Viewpoint: Don’t write off India’s payments banks
The withdrawal of three licencees should not be read as a doomsday omen for the idea and underlying rationale.
With three of the 11 payments banks licencees dropping their plans to start the banks recently, the fundamental premise and economics of payments banks have been questioned. While these decisions are understandably based on sound specific reasoning, they should not be read as a doomsday omen for the idea and rationale of payments banks.
It is too early to write off a well-intentioned idea that puts change and innovation before incumbency. Rather, these withdrawals should be seen as signaling the need for introspection and course-correction to adapt to the fast-changing, competitive landscape of India’s banking and payments sector.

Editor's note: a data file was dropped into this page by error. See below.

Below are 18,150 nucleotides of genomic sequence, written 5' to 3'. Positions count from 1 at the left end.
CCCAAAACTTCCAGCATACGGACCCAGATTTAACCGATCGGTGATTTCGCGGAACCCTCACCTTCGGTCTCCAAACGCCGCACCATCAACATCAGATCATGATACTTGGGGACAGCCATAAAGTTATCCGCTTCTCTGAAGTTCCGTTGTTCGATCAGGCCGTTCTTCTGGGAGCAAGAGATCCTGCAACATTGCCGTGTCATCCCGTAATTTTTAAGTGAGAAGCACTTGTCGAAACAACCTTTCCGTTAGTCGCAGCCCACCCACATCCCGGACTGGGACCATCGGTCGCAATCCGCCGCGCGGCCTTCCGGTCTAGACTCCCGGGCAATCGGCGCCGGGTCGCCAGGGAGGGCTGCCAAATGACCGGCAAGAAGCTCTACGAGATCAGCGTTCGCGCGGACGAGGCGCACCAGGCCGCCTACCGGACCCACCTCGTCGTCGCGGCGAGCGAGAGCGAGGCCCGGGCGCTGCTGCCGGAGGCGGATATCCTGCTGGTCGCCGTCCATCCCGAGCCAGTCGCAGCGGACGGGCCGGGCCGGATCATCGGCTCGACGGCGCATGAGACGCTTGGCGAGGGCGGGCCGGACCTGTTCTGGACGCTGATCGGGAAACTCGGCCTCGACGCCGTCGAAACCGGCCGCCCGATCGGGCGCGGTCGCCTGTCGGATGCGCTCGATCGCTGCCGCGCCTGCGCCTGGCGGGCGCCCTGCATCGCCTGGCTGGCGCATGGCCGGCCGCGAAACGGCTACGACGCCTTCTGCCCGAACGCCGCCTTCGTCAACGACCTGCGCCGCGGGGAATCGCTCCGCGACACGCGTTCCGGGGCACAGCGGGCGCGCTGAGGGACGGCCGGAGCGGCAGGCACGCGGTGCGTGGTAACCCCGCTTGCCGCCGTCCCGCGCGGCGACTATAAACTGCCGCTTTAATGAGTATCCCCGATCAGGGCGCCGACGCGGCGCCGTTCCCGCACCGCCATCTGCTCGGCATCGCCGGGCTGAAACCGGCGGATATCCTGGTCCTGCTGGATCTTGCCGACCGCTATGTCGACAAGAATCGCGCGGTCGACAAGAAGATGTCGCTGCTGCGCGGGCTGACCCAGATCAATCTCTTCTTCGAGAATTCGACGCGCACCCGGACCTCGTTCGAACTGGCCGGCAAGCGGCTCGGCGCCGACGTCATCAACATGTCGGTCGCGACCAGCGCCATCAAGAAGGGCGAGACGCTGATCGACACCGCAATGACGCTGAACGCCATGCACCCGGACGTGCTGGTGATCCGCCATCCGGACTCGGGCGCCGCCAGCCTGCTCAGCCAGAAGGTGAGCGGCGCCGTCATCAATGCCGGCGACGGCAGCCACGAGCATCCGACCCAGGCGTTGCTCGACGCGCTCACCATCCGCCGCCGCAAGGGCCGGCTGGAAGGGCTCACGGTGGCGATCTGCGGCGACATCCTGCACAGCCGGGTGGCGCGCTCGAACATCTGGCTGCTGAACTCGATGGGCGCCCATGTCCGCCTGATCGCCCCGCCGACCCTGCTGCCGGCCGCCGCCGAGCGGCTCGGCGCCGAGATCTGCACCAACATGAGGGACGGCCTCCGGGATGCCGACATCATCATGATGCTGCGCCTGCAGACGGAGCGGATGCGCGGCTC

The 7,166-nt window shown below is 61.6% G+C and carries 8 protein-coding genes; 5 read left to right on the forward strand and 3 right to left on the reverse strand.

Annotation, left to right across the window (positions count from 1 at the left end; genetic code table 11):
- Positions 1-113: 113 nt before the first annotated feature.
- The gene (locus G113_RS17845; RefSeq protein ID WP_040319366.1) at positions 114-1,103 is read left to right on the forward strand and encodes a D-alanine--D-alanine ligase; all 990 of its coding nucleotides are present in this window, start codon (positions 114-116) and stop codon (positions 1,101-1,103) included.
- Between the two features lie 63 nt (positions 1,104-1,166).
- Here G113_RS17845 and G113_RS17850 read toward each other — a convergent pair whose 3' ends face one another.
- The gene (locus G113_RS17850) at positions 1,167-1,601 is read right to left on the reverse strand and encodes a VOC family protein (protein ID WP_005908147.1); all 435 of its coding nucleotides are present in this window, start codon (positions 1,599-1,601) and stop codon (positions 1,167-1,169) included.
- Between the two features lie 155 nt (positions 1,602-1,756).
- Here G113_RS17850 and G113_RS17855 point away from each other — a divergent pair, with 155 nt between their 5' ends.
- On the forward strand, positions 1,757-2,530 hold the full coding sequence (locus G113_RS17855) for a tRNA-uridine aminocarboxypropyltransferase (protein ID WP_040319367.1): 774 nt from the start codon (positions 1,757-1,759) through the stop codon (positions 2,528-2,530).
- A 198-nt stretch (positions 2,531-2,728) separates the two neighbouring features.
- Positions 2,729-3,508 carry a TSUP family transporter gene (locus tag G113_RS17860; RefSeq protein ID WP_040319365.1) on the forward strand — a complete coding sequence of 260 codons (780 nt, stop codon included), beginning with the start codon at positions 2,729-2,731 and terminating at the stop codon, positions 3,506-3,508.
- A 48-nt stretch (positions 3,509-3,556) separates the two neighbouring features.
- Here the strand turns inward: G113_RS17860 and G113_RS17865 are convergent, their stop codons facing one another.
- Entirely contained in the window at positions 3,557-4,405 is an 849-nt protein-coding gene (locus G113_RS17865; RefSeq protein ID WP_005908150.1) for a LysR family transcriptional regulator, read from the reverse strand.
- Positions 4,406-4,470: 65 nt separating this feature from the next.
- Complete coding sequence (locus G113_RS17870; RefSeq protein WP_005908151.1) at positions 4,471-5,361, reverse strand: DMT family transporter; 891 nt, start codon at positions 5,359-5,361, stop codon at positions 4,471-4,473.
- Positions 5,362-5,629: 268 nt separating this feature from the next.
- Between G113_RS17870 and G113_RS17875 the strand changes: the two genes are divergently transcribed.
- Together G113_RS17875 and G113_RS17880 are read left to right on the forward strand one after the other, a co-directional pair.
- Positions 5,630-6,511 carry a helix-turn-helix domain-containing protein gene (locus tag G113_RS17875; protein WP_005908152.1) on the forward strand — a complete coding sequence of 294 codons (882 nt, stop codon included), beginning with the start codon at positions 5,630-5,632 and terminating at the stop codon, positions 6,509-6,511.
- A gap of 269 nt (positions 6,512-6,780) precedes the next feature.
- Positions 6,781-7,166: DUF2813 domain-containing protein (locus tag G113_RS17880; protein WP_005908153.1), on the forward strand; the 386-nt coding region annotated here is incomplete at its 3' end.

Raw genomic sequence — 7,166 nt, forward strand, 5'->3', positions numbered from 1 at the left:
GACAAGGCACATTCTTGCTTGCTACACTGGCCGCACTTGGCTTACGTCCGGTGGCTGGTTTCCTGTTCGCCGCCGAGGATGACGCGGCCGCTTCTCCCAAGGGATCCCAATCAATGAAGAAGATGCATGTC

Payments banks came into being thanks to the Reserve Bank of India’s (RBI) push to ensure that the banking sector deliver a comprehensive set of financial services to the poor and the unbanked. With full-service banks clearly finding it uneconomical to deliver to low-income and rural India, the Nachiket Mor committee conceptualized new models under a differentiated banking system.
Unlike small finance banks, payments banks are an untested model. The RBI’s intention was clear from day one—focus on purely payments and deposits, targeting the bottom of the pyramid and underserved segments. The RBI has also clearly made the point that lean and mean business models are the way forward. In opening a new narrow bank model, it has told its biggest constituency—the incumbent scheduled commercial banks—that they are not protected when it comes to future spoils, and will need to get their retail footprint together on competitive terms.